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Tytuł pozycji:

Effects of conditioning hops on drop jump and sprint performance: a randomized crossover pilot study in elite athletes.

Tytuł:
Effects of conditioning hops on drop jump and sprint performance: a randomized crossover pilot study in elite athletes.
Autorzy:
Kümmel J; Sensorimotor Performance Lab, Department of Sport Science, University of Konstanz, 78476 Konstanz, Germany.
Bergmann J; Sensorimotor Performance Lab, Department of Sport Science, University of Konstanz, 78476 Konstanz, Germany.
Prieske O; Division of Training and Movement Sciences, Faculty of Human Sciences, University of Potsdam, 14469 Potsdam, Germany.
Kramer A; Sensorimotor Performance Lab, Department of Sport Science, University of Konstanz, 78476 Konstanz, Germany.
Granacher U; Division of Training and Movement Sciences, Faculty of Human Sciences, University of Potsdam, 14469 Potsdam, Germany.
Gruber M; Sensorimotor Performance Lab, Department of Sport Science, University of Konstanz, 78476 Konstanz, Germany.
Źródło:
BMC sports science, medicine & rehabilitation [BMC Sports Sci Med Rehabil] 2016 Jan 30; Vol. 8, pp. 1. Date of Electronic Publication: 2016 Jan 30 (Print Publication: 2016).
Typ publikacji:
Journal Article
Język:
English
Imprint Name(s):
Original Publication: [London] : BioMed Central, [2013]-
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Contributed Indexing:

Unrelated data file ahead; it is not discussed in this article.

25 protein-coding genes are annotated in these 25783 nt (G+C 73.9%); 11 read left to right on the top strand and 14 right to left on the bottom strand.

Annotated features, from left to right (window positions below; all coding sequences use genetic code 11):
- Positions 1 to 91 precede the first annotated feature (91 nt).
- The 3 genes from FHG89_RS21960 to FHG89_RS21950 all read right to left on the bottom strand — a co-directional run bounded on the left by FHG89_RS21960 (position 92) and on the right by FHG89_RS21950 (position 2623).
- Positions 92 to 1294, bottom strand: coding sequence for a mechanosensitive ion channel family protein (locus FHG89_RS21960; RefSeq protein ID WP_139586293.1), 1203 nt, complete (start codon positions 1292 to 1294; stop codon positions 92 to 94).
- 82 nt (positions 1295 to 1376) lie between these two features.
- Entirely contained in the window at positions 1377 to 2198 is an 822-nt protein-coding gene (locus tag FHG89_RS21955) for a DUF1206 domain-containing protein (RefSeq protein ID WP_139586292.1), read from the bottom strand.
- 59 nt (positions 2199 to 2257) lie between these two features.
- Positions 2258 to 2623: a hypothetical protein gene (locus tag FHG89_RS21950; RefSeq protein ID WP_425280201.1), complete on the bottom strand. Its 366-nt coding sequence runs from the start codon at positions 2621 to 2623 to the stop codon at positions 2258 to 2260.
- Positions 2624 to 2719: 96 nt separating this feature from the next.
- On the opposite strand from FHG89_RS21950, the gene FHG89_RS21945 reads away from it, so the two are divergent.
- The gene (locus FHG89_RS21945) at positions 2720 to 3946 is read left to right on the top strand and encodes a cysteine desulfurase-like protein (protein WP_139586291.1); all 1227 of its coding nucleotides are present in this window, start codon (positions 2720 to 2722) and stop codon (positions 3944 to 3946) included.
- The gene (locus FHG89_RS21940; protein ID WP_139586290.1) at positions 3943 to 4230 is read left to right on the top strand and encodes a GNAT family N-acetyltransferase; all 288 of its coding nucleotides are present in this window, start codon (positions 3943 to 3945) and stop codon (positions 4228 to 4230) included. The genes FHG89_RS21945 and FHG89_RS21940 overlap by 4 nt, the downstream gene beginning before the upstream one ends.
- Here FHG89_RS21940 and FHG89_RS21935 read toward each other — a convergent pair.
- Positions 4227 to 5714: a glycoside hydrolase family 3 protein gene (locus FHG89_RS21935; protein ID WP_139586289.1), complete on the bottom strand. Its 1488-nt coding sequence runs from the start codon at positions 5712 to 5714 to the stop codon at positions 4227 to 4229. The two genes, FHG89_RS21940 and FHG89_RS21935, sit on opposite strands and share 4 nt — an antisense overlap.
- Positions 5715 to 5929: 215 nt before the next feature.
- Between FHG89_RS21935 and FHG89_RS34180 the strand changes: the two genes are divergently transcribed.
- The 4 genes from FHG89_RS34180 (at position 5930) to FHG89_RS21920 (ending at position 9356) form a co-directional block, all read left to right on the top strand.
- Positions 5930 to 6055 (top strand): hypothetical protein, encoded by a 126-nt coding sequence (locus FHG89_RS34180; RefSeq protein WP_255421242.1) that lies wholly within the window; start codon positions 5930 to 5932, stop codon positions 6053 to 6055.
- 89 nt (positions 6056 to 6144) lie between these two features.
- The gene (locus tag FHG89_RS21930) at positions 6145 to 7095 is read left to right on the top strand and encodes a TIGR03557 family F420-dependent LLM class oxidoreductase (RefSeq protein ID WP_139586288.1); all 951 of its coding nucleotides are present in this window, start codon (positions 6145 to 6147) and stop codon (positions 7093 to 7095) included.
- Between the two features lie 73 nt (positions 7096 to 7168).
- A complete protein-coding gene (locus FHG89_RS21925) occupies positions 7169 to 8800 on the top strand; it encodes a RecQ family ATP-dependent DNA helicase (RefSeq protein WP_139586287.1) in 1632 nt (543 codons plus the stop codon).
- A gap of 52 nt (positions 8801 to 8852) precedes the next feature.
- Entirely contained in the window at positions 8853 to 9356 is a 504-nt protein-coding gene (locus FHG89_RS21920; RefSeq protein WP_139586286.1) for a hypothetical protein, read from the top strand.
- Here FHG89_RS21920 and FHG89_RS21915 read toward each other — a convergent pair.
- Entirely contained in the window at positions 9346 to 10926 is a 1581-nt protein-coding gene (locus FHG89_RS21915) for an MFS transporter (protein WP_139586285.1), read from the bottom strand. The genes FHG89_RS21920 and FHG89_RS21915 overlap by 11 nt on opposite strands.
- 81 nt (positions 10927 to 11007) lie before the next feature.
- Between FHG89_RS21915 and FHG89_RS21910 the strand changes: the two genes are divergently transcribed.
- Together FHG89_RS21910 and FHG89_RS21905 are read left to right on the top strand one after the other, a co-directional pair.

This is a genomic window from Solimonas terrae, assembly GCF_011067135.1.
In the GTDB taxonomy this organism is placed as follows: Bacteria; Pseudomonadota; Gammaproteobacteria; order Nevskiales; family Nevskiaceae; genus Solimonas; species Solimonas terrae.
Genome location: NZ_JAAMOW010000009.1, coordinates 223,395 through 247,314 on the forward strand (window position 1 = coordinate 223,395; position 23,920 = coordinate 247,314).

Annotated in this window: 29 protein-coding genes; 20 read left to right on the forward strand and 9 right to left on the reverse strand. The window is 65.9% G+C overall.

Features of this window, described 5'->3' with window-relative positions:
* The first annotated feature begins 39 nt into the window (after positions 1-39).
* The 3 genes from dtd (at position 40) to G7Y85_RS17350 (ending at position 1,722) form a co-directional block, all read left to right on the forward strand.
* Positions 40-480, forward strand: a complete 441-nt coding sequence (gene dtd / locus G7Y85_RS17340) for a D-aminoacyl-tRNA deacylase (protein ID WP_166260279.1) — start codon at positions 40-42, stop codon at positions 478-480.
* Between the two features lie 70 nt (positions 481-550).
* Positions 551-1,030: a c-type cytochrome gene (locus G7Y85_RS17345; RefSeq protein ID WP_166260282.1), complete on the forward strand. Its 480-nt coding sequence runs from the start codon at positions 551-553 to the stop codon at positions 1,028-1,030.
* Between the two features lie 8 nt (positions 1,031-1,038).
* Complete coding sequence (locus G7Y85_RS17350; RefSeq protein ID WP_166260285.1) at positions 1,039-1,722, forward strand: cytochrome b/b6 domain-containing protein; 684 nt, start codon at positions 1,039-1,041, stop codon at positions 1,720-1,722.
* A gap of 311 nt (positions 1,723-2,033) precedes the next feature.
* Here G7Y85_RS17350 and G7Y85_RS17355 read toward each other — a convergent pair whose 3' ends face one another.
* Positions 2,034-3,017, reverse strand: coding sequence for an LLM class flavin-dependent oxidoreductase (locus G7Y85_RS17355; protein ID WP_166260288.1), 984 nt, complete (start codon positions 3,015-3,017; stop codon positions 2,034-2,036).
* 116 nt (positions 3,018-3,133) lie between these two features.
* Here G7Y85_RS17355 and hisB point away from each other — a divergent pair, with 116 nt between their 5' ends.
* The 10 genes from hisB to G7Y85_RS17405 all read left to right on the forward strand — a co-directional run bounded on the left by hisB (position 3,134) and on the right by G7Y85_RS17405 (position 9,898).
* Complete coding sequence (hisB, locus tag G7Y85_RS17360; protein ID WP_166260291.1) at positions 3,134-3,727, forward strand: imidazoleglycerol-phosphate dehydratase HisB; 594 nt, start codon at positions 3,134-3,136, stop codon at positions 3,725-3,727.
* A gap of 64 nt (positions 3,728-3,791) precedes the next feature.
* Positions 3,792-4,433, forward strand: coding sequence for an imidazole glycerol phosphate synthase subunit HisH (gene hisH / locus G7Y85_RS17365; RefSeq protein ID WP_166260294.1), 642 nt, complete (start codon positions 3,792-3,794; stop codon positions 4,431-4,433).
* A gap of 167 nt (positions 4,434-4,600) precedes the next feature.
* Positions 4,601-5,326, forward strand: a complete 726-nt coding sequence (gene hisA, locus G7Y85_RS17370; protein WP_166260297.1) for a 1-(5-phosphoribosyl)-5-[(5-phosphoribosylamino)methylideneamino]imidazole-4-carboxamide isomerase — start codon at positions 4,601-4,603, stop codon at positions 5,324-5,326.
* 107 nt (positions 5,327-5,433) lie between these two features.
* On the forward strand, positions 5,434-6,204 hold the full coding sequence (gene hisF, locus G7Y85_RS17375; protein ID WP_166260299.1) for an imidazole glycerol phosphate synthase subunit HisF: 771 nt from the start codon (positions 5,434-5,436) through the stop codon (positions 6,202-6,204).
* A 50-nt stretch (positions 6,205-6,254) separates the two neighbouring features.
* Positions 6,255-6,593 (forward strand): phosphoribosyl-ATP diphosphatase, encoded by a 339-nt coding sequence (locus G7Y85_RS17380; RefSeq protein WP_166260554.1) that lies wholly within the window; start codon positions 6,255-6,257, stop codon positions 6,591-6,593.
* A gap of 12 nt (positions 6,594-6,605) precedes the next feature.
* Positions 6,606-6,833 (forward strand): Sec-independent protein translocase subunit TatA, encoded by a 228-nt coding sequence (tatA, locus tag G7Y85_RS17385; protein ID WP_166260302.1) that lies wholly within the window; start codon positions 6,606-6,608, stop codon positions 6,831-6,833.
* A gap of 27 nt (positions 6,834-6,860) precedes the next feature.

Keywords: Performance gains; Plyometric exercise; Post-activation potentiation; Reactive movement
Entry Date(s):
Date Created: 20160203 Date Completed: 20160202 Latest Revision: 20200930
Update Code:
20220902
PubMed Central ID:
PMC4734887
DOI:
10.1186/s13102-016-0027-z
PMID:
26835128
Czasopismo naukowe
Background: It has previously been shown that conditioning activities consisting of repetitive hops have the potential to induce better drop jump (DJ) performance in recreationally active individuals. In the present pilot study, we investigated whether repetitive conditioning hops can also increase reactive jump and sprint performance in sprint-trained elite athletes competing at an international level.
Methods: Jump and sprint performances of 5 athletes were randomly assessed under 2 conditions. The control condition (CON) comprised 8 DJs and 4 trials of 30-m sprints. The intervention condition (HOP) consisted of 10 maximal repetitive two-legged hops that were conducted 10 s prior to each single DJ and sprint trial. DJ performance was analyzed using a one-dimensional ground reaction force plate. Step length (SL), contact time (CT), and sprint time (ST) during the 30-m sprints were recorded using an opto-electronic measurement system.
Results: Following the conditioning activity, DJ height and external DJ peak power were both significantly increased by 11 % compared to the control condition. All other variables did not show any significant differences between HOP and CON.
Conclusions: In the present pilot study, we were able to demonstrate large improvements in DJ performance even in sprint-trained elite athletes following a conditioning activity consisting of maximal two-legged repetitive hops. This strengthens the hypothesis that plyometric conditioning exercises can induce performance enhancements in elite athletes that are even greater than those observed in recreationally active athletes.. In addition, it appears that the transfer of these effects to other stretch-shortening cycle activities is limited, as we did not observe any changes in sprint performance following the plyometric conditioning activity.

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